Dozens stopped by Central Park on Sunday afternoon for the May Day Solidarity Fair, possibly the first local observance of International Workers’ Day in recent years.
Lisa Gonzales, one of the event’s organizers, said the five-hour fair aimed to “honor the labor that we do.”
International Workers’ Day, or May Day, has its roots in labor union rights demonstrations that began in the late 19th century, but Gonzales, who’s affiliated with Occupy Corvallis and International Workers of the World-Corvallis, said the fair wasn’t necessarily a union event.
“We were envisioning something to bring the community together,” she said.
Rather than holding it on Tuesday, May 1 — when International Workers’ Day, or May Day, is traditionally observed — organizers hoped to make the fair more family-friendly by scheduling it for a Sunday.
Representatives from 24 different groups, including local labor unions, social justice organizations and the Corvallis, Oregon State University and Portland occupy movement, set up informational booths at the fair.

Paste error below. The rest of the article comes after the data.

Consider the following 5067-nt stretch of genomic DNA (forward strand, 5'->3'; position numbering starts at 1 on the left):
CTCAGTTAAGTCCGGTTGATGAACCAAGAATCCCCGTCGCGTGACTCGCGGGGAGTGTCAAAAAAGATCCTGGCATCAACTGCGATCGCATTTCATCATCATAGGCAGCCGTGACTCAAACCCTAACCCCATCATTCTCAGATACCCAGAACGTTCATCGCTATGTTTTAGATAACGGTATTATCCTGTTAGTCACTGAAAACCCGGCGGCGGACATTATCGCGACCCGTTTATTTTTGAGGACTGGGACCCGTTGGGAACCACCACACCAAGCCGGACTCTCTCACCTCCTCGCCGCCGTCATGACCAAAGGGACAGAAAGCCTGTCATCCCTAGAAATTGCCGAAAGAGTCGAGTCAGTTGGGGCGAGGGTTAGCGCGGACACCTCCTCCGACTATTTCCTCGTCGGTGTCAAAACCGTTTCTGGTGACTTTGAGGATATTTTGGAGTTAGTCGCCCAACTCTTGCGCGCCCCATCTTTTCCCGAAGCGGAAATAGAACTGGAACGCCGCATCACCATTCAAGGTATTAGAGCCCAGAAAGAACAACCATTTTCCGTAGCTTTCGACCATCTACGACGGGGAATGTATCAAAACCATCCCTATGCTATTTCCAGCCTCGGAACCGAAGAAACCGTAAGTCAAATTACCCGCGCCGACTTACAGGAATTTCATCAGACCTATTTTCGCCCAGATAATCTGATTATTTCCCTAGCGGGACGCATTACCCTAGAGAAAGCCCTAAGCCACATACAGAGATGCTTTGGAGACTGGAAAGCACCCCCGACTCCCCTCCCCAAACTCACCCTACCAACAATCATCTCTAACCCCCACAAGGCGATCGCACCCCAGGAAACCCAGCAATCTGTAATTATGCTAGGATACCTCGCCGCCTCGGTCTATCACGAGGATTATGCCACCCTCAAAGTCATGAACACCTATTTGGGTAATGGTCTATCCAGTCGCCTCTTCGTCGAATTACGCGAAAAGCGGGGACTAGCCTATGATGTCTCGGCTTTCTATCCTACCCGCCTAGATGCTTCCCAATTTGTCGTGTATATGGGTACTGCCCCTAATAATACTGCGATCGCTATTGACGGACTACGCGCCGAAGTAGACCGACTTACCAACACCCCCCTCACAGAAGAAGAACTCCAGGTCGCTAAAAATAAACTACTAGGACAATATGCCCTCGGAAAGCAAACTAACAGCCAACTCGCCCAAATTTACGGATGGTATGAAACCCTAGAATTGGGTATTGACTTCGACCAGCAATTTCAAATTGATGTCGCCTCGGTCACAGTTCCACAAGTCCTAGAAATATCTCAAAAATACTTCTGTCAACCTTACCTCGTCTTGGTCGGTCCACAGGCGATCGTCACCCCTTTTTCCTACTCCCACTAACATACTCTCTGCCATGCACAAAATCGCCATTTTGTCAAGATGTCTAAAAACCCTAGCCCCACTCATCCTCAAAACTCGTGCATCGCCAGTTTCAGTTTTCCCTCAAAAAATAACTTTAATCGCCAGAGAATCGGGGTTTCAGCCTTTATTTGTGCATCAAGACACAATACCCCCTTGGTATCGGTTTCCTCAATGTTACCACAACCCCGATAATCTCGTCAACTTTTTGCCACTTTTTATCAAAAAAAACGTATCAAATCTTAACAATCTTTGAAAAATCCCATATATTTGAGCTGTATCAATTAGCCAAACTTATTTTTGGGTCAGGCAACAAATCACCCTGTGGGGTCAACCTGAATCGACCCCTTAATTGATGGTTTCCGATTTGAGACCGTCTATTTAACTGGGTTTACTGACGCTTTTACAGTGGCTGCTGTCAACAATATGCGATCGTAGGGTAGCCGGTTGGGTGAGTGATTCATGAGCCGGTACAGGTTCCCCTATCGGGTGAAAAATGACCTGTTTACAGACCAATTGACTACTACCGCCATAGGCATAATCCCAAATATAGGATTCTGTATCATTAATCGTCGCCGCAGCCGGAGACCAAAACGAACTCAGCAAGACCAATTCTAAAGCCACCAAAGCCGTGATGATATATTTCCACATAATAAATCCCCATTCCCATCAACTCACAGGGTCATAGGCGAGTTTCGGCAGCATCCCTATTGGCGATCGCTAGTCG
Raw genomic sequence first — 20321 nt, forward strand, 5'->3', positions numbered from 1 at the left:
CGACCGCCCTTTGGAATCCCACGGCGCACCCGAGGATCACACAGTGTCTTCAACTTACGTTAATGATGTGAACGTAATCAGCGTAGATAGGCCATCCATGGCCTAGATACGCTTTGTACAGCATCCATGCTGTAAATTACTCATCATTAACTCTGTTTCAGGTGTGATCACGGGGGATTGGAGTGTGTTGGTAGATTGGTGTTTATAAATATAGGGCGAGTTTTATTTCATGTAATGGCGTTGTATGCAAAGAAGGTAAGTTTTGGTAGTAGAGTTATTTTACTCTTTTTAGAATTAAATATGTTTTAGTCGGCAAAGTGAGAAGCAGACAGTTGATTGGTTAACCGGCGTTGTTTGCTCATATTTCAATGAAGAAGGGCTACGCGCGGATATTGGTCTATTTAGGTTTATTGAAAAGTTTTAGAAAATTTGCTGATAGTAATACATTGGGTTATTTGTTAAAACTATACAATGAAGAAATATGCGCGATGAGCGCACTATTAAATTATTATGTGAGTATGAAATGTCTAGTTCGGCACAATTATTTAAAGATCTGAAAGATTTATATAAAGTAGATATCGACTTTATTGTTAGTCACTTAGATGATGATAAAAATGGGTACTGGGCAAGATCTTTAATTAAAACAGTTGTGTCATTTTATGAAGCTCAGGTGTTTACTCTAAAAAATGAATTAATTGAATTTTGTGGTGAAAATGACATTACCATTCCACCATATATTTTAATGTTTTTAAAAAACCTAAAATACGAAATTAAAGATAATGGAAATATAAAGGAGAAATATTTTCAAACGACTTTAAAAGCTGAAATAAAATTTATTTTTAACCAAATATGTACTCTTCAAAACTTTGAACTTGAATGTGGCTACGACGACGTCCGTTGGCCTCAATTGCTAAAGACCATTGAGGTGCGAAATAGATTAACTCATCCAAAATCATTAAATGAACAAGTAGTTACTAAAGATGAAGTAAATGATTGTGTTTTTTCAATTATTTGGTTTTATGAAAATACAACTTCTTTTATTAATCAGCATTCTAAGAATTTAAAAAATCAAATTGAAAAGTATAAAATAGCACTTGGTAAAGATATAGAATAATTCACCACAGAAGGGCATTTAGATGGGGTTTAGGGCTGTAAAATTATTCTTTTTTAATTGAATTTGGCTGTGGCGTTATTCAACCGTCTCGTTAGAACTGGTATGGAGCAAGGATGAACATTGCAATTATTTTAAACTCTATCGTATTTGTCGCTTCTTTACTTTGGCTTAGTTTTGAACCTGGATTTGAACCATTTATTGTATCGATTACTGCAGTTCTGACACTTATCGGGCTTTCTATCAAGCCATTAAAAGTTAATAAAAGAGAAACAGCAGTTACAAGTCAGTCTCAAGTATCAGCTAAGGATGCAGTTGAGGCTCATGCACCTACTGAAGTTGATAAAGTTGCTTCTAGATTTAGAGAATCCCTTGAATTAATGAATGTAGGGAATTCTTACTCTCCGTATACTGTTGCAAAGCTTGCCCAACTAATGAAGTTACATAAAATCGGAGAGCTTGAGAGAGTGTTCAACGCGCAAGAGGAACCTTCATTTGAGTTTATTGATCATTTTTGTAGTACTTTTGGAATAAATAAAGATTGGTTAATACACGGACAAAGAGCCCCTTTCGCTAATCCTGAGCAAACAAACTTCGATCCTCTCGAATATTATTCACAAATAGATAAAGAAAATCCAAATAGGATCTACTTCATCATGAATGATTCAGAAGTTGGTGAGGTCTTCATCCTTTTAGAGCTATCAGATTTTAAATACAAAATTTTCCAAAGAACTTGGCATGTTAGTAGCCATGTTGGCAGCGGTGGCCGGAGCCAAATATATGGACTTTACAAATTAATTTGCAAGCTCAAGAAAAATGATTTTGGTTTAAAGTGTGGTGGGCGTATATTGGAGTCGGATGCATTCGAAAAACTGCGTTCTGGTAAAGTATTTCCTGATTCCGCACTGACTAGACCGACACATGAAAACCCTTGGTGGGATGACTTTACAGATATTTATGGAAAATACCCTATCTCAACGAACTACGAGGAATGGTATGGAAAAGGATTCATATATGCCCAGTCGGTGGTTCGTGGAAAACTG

In addition, the fair featured musical acts, small discussion groups, an exhibit on the labor movement’s history and hands-on activities. As a take on the originally pagan observance of May Day in northern Europe, the fair’s organizers also set up a solidarity maypole, where attendees could write their thoughts about labor on scraps of cloth and attach it to the pole.
One booth featured a 4-foot-tall multicolored sculpture of an ear, constructed by Occupy Corvallis members for their Radical Listening Project.
The new project aims to collect public feedback on various topics in a comfortable setting, said Grace Noel, who’s affiliated with Occupy Corvallis.
“This is our attempt to try and have a forum to speak to us,” Noel said.
Noel and Karen Josephson asked participants several open-ended, labor-related questions, including “What does solidarity mean to you?” The two recorded answers from those willing to participate, and the group planned to archive the answers for future program planning.
Chrissy Dashiell of Corvallis brought her two children — Ella, 3, and William, 2 weeks — to the fair. She thought the event was a good way to learn more about the community, and Sunday’s partly sunny skies made a good excuse to spend time outdoors.
“We’ll have to play over there at some point,” Dashiell said, nodding to the park’s nearby playground.
Contact Gazette-Times reporter Gail Cole at 541-758-9510 or email@example.com.